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Acrobat-killer Submitted to Standards Body 326

Posted by CowboyNeal
from the going-legit dept.
Flying Wallenda writes "Did Adobe make a tactical blunder when it complained to the European Union about Microsoft including support for its XML Paper Specification (XPS) in Windows Vista and Office 2007? Now that Microsoft has decided to submit its 'PDF killer' to a standards-setting organization, Adobe may be regretting its decision. 'Microsoft is looking again at its license in order to make it compatible with open source licenses, which means that the "covenant not to sue" will likely be extended to cover any intellectual property dispute stemming from the simple use or incorporation of XPS. The end result is that using XPS may be considerably more attractive for developers now that the EU has apparently expressed concerns over the license.'"
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Acrobat-killer Submitted to Standards Body

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  • Word Dilution (Score:5, Insightful)

    by Anonymous Coward on Monday October 16, 2006 @06:50PM (#16460563)
    Pretty soon the word 'killer' will have lost its original meaning. In fact, it will be a compliment to be called a 'killer' because it means you were a solution for a problem that already had a widely popular solution.

    Yet you overcame that and somehow became the new solution until you yourself were killed. And your functionality was conveyed specifically by saying '<competing solution> killer.' They couldn't even take the time to mention what it was you did.

    Slashdot uses this way too much [google.com].


    Killer [slashdot.org].
  • The Killers (Score:4, Insightful)

    by HarvardFrankenstein (635329) on Monday October 16, 2006 @06:53PM (#16460599) Homepage
    I find it telling that so much of what big companies like Microsoft try to create is intended to be some kind of Killer. Rather than come up with something brand new that the market has never seen before, they wait for someone else to do just that, and then they try to Kill it and claim its glory for themselves.
  • I love adobe (Score:5, Insightful)

    by Anonymous Coward on Monday October 16, 2006 @06:57PM (#16460653)
    Forcing a reboot to update a file viewer is pure quality and genius.

    I hope they die real soon.
  • Re:I love adobe (Score:3, Insightful)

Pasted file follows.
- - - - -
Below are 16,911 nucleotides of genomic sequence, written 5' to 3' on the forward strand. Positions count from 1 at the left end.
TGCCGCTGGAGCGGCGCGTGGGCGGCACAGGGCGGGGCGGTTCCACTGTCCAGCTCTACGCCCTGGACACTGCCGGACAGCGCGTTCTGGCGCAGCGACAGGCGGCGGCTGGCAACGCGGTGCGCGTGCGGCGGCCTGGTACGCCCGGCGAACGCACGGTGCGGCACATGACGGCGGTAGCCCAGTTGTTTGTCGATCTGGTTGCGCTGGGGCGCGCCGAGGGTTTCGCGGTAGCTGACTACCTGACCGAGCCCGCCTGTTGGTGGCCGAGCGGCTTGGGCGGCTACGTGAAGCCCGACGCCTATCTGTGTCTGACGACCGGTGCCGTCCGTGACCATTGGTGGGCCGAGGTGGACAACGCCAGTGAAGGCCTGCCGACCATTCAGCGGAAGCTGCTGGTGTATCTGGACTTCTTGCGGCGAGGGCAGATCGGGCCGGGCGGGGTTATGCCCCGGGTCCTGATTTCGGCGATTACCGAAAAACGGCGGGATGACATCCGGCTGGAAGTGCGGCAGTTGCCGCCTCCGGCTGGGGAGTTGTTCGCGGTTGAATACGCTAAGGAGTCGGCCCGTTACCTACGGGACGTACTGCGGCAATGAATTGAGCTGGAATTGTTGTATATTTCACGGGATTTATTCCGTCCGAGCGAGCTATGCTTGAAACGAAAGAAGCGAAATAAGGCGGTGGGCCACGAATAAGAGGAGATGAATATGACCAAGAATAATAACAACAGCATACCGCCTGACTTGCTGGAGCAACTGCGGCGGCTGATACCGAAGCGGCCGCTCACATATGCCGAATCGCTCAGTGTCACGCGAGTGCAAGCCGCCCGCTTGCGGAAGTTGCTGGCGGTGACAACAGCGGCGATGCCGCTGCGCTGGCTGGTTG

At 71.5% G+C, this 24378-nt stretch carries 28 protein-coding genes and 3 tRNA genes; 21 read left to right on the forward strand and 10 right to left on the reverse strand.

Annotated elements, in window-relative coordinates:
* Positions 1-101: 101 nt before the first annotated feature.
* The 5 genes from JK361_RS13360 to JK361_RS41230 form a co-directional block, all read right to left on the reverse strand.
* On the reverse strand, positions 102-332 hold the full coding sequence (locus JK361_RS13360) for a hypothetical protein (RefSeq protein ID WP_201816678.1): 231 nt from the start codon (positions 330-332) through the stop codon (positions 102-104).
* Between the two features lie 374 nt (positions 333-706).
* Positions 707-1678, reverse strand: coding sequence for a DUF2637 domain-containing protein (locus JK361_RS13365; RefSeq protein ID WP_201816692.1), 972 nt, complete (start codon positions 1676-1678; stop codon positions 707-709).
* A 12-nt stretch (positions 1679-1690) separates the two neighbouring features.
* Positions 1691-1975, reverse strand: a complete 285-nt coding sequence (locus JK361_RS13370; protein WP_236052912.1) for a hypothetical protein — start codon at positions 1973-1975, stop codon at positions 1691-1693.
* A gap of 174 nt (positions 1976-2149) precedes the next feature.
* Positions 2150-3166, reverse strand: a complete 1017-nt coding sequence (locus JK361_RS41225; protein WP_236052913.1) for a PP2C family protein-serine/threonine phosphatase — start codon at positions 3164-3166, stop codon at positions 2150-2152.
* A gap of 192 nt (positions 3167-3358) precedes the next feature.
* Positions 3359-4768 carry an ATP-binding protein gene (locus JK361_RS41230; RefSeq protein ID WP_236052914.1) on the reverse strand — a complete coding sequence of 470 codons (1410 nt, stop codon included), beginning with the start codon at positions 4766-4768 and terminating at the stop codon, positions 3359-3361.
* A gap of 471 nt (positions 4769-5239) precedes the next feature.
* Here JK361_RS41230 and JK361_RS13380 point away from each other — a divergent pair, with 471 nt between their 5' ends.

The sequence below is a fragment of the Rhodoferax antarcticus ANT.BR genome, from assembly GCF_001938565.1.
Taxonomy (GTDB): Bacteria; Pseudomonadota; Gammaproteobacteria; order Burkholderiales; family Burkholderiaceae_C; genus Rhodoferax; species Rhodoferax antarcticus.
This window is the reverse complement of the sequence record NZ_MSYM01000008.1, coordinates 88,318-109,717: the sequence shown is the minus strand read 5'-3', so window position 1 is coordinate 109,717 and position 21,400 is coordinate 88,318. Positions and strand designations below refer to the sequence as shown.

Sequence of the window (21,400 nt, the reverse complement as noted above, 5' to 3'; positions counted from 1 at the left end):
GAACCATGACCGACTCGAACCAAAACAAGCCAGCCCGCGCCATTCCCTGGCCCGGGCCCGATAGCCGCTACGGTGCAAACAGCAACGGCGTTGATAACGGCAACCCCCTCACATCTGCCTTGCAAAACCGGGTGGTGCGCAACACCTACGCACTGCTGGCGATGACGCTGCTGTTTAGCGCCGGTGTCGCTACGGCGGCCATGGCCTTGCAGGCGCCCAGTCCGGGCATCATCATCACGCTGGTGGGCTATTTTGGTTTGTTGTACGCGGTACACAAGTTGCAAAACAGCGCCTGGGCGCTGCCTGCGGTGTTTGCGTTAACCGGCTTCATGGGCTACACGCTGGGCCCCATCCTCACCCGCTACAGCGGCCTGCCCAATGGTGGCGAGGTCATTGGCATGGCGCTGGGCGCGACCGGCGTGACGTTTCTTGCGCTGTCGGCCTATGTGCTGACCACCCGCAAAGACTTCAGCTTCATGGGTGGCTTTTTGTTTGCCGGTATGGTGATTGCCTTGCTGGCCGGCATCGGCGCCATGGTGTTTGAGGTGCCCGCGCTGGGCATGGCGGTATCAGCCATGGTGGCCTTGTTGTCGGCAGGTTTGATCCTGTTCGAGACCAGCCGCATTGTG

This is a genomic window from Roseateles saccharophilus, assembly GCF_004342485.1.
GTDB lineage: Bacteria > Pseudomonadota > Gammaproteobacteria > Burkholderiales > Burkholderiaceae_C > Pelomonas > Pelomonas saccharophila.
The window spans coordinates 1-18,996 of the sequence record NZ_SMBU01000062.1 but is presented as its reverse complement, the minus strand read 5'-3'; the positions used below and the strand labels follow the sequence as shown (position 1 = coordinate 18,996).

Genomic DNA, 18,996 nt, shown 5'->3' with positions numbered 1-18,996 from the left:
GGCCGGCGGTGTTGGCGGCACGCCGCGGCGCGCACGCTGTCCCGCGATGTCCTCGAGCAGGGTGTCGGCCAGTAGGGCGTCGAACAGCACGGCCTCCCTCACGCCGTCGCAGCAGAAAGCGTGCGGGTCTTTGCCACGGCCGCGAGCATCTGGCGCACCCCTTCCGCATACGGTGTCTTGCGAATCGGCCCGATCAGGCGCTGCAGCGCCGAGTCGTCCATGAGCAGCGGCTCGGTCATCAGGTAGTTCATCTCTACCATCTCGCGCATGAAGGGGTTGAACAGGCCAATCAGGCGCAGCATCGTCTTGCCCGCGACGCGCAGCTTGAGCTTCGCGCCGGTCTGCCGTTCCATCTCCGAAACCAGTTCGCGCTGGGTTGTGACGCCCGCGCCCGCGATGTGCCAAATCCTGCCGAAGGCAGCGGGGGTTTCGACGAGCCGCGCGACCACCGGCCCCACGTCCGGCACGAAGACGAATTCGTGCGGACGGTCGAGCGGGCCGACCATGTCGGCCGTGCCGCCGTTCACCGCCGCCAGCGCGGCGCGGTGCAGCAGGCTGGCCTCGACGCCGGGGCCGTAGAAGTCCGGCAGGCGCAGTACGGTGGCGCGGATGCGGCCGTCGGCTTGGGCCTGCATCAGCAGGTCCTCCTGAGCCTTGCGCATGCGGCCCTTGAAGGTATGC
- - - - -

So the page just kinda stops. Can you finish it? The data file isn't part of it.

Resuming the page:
by DigitlDud (443365) on Monday October 16, 2006 @07:00PM (#16460703)
    Not to mention installing a stupid pre-loader in your system startup and freezing the entire viewer when downloading data.
  • Details? (Score:5, Insightful)

    by nine-times (778537) <nine.times@gmail.com> on Monday October 16, 2006 @07:02PM (#16460727) Homepage

    I always wonder what it really means when Microsoft makes "open standards" and such, ever since the MSO XML debacle. I'll wait to hear some details that confirm that there aren't any dirty tricks involved.

    Even so, I'm not sure why I would want to jump on this new standard at the moment. PDF is widely supported, and does a good job for the things it's meant for. Will Microsoft make a program to do the things that Acrobat does? Will it provide different ways to optimize quality/size? Will it work with the companies in the print business to make sure it provides everything they need, and works on their equipment on the same level as PDF? Because as much as PDF is nice for trading print documents online, it's real strength is the support from professional printing industries.

    So that's what Microsoft needs to do to be on equal footing with Adobe, which still doesn't tell us why anyone should switch.

  • anything is better (Score:4, Insightful)

    by grapeape (137008) <mpope7@@@kc...rr...com> on Monday October 16, 2006 @07:08PM (#16460817) Homepage
    Will this one start faster and not bug me every other time I run it to install some random new adobe crap I dont want or need? I the answer to either is yes concider me ready to convert.
  • by pilkul (667659) on Monday October 16, 2006 @07:19PM (#16460967)
    I know, XSLT is the greatest thing since sliced bread. It's even a functional language!
  • by Anonymous Coward on Monday October 16, 2006 @07:21PM (#16460995)
    It's unreasonably hard to generate quality PDF programmatically.
    Either you have resort to using the virtual printer driver supplied with Acrobat, or you have to typeset your document to PostScript format using TeX or whatever.
    And if you use the virtual printer driver, forget about interactive features and full-text searching.
    Editing PDFs is a nightmare - PostScript allows way too much flexibility for a 'portable' format.

    I don't know much about XPS, but organizing the document as a set of zipped XML files seems to be a step in the right direction.
  • by mini me (132455) on Monday October 16, 2006 @07:22PM (#16461005)
    What's so horrible about PDF exactly? It's good enough to be used in the OS X graphics system of all places.

    Acrobat is horrible, but that has no more to do with PDF than Internet Explorer has to do with HTML.
  • by kill-1 (36256) on Monday October 16, 2006 @07:34PM (#16461175)
    PDF forms are somehow kludgy, but it's a great way to fill in forms you have to print out anyway.
  • by Shawn is an Asshole (845769) on Monday October 16, 2006 @09:16PM (#16462191)
    I got this quote from an AC and I think it applies here:

    XML is like violence. If it doesn't solve your problem, use more.
  • by TheNetAvenger (624455) on Monday October 16, 2006 @09:57PM (#16462533)
    PDF is not truly a license free product, open yes, license free - sort of...

    This is how Adobe strongarmed MS in removing it from the shipping version of Office, as Adobe was going to demand licensing fees. (However it can be distributed separately without incurring the fees.)